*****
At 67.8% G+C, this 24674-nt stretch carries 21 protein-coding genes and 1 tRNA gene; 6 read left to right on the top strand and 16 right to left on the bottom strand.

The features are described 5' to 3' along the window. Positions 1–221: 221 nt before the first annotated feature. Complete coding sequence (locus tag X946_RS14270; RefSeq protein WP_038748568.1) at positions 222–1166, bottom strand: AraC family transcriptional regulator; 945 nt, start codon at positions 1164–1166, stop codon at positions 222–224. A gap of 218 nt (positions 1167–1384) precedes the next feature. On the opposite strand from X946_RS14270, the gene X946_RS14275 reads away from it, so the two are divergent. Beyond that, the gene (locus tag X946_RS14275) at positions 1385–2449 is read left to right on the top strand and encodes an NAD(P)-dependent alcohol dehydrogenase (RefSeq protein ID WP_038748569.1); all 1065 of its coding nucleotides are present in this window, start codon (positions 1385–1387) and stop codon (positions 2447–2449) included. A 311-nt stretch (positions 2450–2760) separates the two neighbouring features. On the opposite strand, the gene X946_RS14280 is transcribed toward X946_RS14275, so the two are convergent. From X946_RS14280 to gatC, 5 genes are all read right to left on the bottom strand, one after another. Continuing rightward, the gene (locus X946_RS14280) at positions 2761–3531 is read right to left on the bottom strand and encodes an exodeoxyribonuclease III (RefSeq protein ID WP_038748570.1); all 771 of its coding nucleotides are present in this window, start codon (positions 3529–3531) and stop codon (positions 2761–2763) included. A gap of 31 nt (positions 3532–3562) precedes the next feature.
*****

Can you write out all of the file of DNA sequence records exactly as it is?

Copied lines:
At 67.8% G+C, this 24674-nt stretch carries 21 protein-coding genes and 1 tRNA gene; 6 read left to right on the top strand and 16 right to left on the bottom strand.

The features are described 5' to 3' along the window. Positions 1–221: 221 nt before the first annotated feature. Complete coding sequence (locus tag X946_RS14270; RefSeq protein WP_038748568.1) at positions 222–1166, bottom strand: AraC family transcriptional regulator; 945 nt, start codon at positions 1164–1166, stop codon at positions 222–224. A gap of 218 nt (positions 1167–1384) precedes the next feature. On the opposite strand from X946_RS14270, the gene X946_RS14275 reads away from it, so the two are divergent. Beyond that, the gene (locus tag X946_RS14275) at positions 1385–2449 is read left to right on the top strand and encodes an NAD(P)-dependent alcohol dehydrogenase (RefSeq protein ID WP_038748569.1); all 1065 of its coding nucleotides are present in this window, start codon (positions 1385–1387) and stop codon (positions 2447–2449) included. A 311-nt stretch (positions 2450–2760) separates the two neighbouring features. On the opposite strand, the gene X946_RS14280 is transcribed toward X946_RS14275, so the two are convergent. From X946_RS14280 to gatC, 5 genes are all read right to left on the bottom strand, one after another. Continuing rightward, the gene (locus X946_RS14280) at positions 2761–3531 is read right to left on the bottom strand and encodes an exodeoxyribonuclease III (RefSeq protein ID WP_038748570.1); all 771 of its coding nucleotides are present in this window, start codon (positions 3529–3531) and stop codon (positions 2761–2763) included. A gap of 31 nt (positions 3532–3562) precedes the next feature.